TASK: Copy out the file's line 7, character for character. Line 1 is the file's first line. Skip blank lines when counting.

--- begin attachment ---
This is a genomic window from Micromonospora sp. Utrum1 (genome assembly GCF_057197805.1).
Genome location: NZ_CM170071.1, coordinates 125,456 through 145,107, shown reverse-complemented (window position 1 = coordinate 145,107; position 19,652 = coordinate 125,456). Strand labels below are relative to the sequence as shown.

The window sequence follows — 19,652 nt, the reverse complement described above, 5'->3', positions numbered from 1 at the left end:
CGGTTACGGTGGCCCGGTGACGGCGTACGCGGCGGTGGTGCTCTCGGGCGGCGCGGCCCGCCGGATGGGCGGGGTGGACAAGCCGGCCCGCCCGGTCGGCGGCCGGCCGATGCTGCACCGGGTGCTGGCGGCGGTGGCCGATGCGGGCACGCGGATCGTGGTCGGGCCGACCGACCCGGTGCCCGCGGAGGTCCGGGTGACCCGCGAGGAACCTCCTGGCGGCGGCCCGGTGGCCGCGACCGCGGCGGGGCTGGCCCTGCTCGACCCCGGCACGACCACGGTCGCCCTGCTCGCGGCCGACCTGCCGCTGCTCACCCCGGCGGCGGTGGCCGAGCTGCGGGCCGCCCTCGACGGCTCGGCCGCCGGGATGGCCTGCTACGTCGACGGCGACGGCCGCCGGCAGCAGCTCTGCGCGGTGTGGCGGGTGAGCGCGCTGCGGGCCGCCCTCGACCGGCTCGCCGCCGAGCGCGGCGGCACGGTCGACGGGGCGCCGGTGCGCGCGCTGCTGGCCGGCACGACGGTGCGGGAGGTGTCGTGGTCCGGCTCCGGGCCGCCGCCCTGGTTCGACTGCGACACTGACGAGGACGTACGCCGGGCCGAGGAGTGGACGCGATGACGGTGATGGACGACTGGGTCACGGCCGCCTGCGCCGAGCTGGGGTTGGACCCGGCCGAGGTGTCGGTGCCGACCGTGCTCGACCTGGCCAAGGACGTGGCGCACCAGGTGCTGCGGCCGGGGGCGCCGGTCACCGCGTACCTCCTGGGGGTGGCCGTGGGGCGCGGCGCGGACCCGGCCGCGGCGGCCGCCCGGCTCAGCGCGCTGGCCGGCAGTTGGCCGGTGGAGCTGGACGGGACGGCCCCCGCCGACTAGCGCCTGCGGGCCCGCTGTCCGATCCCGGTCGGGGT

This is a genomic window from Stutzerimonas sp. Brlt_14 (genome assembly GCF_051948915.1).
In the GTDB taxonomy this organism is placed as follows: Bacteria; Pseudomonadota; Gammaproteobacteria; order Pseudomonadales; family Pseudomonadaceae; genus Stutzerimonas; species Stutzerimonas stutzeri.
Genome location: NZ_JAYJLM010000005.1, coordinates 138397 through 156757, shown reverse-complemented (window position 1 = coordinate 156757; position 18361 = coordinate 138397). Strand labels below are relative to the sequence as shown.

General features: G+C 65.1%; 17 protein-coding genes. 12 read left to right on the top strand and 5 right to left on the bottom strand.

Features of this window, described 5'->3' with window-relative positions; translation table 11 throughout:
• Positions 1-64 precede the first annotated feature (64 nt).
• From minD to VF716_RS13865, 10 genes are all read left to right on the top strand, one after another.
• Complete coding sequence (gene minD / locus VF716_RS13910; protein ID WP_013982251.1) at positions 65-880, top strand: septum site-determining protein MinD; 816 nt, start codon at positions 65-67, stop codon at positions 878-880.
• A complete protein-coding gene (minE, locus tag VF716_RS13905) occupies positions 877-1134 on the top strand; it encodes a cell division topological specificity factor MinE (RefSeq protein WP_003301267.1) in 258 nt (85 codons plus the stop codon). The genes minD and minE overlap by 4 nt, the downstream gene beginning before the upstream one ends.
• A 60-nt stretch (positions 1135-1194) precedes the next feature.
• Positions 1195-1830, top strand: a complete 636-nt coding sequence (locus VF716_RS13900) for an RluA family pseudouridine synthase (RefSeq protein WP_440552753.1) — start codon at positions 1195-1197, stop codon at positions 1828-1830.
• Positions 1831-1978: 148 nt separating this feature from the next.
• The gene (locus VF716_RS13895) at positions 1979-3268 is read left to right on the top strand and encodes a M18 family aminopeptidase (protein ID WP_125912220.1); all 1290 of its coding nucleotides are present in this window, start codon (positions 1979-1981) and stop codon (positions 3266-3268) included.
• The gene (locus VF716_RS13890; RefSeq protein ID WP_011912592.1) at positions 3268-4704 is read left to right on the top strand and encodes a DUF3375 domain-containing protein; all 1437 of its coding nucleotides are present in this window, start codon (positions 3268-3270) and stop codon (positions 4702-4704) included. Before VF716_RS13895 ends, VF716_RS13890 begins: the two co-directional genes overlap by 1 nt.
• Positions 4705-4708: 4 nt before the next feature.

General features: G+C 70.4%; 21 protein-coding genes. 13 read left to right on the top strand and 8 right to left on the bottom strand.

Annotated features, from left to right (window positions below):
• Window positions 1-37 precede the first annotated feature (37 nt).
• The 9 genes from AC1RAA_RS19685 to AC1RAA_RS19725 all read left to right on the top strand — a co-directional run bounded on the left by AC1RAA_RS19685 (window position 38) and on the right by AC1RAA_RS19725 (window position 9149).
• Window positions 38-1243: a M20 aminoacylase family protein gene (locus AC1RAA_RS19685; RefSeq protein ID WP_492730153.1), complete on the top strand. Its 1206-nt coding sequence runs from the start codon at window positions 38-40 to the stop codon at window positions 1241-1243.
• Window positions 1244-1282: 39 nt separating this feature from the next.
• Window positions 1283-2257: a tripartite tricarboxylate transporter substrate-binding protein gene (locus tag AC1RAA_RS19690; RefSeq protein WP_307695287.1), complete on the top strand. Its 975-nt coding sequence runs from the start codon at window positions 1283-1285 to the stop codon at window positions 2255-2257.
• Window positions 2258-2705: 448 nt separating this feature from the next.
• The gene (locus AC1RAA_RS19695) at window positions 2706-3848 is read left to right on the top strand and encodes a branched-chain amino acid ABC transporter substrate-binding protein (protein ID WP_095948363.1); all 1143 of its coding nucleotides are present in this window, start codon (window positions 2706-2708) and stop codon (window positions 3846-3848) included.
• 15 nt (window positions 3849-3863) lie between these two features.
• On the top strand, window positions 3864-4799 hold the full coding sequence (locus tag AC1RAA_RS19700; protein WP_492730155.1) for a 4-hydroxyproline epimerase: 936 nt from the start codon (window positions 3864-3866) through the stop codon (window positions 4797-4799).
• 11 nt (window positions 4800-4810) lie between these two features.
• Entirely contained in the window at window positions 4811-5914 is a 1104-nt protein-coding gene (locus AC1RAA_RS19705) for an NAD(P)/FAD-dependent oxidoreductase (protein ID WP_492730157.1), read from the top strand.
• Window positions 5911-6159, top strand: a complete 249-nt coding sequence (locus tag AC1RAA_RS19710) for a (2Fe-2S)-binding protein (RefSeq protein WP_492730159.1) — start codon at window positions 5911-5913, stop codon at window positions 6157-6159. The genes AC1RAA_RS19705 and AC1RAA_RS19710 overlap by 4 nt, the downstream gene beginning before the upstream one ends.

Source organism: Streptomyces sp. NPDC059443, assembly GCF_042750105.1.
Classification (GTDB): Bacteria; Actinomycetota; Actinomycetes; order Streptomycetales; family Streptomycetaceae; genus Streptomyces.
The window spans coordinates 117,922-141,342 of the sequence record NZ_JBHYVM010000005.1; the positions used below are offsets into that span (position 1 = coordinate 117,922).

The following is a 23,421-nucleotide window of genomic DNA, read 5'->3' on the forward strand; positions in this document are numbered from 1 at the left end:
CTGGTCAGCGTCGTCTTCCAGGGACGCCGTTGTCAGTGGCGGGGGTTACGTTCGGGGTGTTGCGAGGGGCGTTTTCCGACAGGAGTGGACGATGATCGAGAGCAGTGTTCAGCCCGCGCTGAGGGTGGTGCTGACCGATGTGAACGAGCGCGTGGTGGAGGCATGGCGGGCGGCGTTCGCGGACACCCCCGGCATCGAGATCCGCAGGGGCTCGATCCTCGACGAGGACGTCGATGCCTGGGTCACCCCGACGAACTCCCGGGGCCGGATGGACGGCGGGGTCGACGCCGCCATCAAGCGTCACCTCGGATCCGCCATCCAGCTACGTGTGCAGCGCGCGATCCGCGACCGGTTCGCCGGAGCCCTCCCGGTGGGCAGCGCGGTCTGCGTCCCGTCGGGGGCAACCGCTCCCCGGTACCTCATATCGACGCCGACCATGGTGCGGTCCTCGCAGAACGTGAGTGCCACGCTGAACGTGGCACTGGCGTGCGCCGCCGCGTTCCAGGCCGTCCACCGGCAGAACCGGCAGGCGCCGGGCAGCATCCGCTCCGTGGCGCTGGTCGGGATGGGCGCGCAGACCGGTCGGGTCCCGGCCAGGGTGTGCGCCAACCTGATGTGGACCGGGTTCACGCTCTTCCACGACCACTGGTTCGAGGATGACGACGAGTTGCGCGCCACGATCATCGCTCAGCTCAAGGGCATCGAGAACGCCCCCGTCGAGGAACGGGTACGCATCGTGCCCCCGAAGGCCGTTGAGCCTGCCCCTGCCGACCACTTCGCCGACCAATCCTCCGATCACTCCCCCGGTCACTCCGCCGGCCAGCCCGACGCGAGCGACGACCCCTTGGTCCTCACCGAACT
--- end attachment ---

Genome location: NZ_JAYJLM010000005.1, coordinates 138397 through 156757, shown reverse-complemented (window position 1 = coordinate 156757; position 18361 = coordinate 138397). Strand labels below are relative to the sequence as shown.